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History lives

by André Skeete

Fascinated by a replica in the Museum.

Fascinated by a replica in the Museum.

Located adjacent to the Garrison Savannah is one of Barbados’ prominent historic landmarks and home to a large collection of this island’s rich cultural and natural heritage.

The Barbados Museum and Historical Society has been headquartered at St. Ann’s Garrison since 1933 and houses some 500,000 artefacts, which range from the prehistoric era to the 21st century.

A former British military prison constructed in the early to mid-1800s, the BMHS is, however, much more than a mausoleum to this country’s past, and a storage space for antiques and rare items.

It is testimony to “the story of Barbados”, that is, the tales of countless people and events which have shaped and continue to influence present-day Barbados.

Museum Director, Alissandra Cummins, in explaining the institution’s role as one of the ‘keepers’ of Barbadian history, said: “Our mission is to collect, interpret, conserve and educate on issues and things that relate to natural history, the history and culture of the island. This mandate is ongoing… History happens every day, every minute and so our responsibility is to continue to collect the historical experience of Barbadians on the island and also in the Diaspora.

“Our entire activity and our focus is ensuring that Barbadians have the opportunity to engage with their past and in turn, to help consolidate the future. Our purpose is to help new generations of Barbadians to better understand who they are by learning more about their past. By doing this, you help to shape national identity,” she remarked.

However, Cummins noted that while the organisation was very much interested in the past, they were also looking ahead, that is, exploring new ways of presenting history to present and future generations.

In this regard, she suggested that the introduction of technology has played a vital role in the exposition of history, an issue which has captured the attention of local museum officials.

The old mauby can.

The old mauby can.

“So, much of the information people garner now is coming from the Internet, so part of our interest is doing more digitisation and making sure that we develop more resources for the web. We are also looking at our computerised databases and making them more accessible, and in any exhibit development that we do, that we develop more interactivity. These will ensure there is more engagement of the experience beyond just reading and walking through… These are the types of things that people have come to expect because they are living in a different era,” Cummins pointed out.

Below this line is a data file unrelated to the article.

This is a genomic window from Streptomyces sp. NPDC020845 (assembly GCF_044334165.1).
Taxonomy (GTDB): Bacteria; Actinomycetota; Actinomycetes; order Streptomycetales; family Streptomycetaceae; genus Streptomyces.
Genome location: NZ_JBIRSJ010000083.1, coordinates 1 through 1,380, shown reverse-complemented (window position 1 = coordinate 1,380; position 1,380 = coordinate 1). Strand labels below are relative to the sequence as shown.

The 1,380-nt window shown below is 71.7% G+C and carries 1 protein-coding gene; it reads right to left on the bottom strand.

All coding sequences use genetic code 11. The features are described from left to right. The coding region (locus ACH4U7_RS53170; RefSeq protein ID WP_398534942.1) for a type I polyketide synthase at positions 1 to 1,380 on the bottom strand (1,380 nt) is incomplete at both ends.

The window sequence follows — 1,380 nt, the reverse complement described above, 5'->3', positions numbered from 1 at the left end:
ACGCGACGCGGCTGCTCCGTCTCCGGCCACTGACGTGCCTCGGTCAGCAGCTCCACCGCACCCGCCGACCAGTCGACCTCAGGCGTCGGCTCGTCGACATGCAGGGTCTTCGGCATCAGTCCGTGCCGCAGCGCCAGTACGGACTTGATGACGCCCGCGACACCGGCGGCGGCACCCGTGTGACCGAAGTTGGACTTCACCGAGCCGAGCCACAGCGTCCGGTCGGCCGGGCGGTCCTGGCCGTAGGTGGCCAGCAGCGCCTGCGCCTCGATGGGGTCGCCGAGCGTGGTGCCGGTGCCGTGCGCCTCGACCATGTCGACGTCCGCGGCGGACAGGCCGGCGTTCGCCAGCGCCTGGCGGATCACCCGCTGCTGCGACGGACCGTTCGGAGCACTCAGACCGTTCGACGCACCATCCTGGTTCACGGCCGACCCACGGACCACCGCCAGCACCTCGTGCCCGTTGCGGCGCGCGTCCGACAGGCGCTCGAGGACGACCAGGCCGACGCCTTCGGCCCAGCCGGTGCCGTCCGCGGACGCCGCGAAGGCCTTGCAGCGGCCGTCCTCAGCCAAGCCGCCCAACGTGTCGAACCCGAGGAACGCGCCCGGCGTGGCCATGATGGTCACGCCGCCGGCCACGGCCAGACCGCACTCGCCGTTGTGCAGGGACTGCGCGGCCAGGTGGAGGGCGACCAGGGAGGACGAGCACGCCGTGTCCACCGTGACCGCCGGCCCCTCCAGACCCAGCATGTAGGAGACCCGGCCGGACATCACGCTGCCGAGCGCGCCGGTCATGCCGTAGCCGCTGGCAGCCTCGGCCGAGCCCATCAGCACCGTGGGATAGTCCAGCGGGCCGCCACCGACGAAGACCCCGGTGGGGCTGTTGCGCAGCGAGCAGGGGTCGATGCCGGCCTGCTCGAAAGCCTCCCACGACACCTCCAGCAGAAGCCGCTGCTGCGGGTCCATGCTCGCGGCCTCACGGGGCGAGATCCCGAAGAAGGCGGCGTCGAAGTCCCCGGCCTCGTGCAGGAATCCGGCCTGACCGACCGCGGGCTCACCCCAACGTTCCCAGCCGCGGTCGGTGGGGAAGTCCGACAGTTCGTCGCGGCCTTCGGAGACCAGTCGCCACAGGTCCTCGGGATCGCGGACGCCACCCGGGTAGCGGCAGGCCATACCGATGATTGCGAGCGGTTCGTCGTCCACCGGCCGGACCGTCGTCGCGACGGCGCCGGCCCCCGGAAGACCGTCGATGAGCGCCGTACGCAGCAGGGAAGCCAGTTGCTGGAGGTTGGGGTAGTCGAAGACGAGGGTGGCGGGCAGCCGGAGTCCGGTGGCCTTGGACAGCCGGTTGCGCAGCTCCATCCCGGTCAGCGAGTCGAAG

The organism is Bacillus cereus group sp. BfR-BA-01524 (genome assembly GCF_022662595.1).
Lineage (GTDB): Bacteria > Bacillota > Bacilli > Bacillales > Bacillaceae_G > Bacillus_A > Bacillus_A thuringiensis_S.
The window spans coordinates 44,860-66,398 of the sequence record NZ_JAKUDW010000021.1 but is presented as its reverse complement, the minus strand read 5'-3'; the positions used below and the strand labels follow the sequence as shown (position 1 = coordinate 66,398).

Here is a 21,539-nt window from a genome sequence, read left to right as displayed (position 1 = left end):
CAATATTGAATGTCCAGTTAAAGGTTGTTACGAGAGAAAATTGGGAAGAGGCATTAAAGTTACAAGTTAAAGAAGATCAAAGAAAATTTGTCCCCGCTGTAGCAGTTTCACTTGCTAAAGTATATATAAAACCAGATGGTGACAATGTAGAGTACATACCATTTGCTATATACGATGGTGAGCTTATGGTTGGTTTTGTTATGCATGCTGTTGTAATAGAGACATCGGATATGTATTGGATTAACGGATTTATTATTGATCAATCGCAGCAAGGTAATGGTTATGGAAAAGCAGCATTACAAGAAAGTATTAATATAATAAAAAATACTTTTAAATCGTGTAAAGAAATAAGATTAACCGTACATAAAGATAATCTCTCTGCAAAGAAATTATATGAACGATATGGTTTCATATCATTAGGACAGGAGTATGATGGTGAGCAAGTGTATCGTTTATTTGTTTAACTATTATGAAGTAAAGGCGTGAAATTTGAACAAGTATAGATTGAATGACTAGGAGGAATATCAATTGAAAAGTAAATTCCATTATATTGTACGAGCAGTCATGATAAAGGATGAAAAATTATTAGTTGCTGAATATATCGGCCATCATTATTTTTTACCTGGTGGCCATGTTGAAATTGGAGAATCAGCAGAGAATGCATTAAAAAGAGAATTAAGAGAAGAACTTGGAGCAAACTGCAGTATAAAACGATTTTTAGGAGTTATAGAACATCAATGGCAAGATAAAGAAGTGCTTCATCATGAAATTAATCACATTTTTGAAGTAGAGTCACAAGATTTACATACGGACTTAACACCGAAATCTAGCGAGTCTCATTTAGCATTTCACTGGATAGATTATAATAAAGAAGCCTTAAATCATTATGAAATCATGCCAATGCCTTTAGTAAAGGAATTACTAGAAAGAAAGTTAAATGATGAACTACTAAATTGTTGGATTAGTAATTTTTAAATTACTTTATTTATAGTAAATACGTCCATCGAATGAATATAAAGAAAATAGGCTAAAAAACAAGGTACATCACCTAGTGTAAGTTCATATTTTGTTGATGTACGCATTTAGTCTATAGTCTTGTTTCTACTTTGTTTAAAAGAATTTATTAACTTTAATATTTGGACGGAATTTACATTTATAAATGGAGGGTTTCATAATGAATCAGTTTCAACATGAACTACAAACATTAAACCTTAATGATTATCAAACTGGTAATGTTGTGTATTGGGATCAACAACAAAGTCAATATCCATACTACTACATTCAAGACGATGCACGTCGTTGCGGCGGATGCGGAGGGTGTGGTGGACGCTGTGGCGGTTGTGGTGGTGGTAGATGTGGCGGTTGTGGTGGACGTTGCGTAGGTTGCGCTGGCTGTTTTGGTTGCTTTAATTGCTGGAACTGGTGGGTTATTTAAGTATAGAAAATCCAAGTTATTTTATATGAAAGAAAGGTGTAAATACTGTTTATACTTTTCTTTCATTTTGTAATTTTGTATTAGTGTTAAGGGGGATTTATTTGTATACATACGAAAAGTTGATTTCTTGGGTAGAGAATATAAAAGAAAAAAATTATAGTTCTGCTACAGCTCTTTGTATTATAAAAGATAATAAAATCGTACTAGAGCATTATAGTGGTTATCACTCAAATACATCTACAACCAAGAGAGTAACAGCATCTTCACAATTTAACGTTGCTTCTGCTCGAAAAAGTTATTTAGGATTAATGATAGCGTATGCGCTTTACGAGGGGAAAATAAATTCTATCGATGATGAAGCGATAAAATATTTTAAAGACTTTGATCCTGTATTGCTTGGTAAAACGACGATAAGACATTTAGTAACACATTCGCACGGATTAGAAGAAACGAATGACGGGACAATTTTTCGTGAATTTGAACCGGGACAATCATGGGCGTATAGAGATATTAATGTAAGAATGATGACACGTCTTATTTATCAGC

Museums across the globe continue to suffer from dwindling numbers and in a world where the popular refrain is “Google it” or information can be found at the click of a mouse, increasing patronage has become even more difficult.

It is a challenge which the BMHS also has to face — how to remain relevant and maintain the interest of its audience.

“We have not had the resources to upgrade our core exhibits, which should be done every 10 years or so … and if this does not happen on a regular basis, then the local audience tapers off. What will attract their attention are special exhibitions, programmes and events, and those we have increased to ensure we are addressing the needs and interests of the local population,” the director explained.

The 80-year-old institution has worked to move its public education and awareness programmes well beyond the walls of its Garrison location.

One of the more popular activities for locals and visitors alike is the Ole Time Excursion Bus Tours which are held on weekends.

Cummins said the excursions, along with the new historical tours, were extremely popular.

“They sell out immediately and we would love to do more than one or two a month, but that requires resources. What we are focused on with regard to the tours is looking at the development of new circuits, so there would be opportunities to explore other aspects of the island. We have also been talking about developing specialised tours… We are still in the process of planning that but it will be very exciting,” the director hinted.